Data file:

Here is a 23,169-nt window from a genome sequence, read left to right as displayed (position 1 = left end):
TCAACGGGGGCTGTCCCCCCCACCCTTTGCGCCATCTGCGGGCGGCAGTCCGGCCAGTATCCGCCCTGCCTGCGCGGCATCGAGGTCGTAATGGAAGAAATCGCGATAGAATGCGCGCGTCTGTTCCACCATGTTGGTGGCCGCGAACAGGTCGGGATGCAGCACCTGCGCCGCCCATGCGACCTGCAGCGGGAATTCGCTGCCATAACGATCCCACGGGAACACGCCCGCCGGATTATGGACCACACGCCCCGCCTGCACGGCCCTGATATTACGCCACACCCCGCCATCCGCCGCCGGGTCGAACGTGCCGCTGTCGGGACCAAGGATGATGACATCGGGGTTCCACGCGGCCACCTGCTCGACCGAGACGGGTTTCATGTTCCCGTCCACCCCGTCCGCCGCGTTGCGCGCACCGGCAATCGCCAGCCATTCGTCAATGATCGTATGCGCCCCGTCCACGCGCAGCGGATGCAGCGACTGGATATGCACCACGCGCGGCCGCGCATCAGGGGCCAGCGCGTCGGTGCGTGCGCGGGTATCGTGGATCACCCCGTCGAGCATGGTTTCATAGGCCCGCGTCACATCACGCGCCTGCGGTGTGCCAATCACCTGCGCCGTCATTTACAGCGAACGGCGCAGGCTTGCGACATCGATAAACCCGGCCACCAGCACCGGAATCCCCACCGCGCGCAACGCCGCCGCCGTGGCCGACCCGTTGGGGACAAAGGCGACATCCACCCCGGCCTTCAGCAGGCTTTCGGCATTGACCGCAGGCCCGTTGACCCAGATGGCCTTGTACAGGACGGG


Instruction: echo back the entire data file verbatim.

Here is a 23,169-nt window from a genome sequence, read left to right as displayed (position 1 = left end):
TCAACGGGGGCTGTCCCCCCCACCCTTTGCGCCATCTGCGGGCGGCAGTCCGGCCAGTATCCGCCCTGCCTGCGCGGCATCGAGGTCGTAATGGAAGAAATCGCGATAGAATGCGCGCGTCTGTTCCACCATGTTGGTGGCCGCGAACAGGTCGGGATGCAGCACCTGCGCCGCCCATGCGACCTGCAGCGGGAATTCGCTGCCATAACGATCCCACGGGAACACGCCCGCCGGATTATGGACCACACGCCCCGCCTGCACGGCCCTGATATTACGCCACACCCCGCCATCCGCCGCCGGGTCGAACGTGCCGCTGTCGGGACCAAGGATGATGACATCGGGGTTCCACGCGGCCACCTGCTCGACCGAGACGGGTTTCATGTTCCCGTCCACCCCGTCCGCCGCGTTGCGCGCACCGGCAATCGCCAGCCATTCGTCAATGATCGTATGCGCCCCGTCCACGCGCAGCGGATGCAGCGACTGGATATGCACCACGCGCGGCCGCGCATCAGGGGCCAGCGCGTCGGTGCGTGCGCGGGTATCGTGGATCACCCCGTCGAGCATGGTTTCATAGGCCCGCGTCACATCACGCGCCTGCGGTGTGCCAATCACCTGCGCCGTCATTTACAGCGAACGGCGCAGGCTTGCGACATCGATAAACCCGGCCACCAGCACCGGAATCCCCACCGCGCGCAACGCCGCCGCCGTGGCCGACCCGTTGGGGACAAAGGCGACATCCACCCCGGCCTTCAGCAGGCTTTCGGCATTGACCGCAGGCCCGTTGACCCAGATGGCCTTGTACAGGACGGG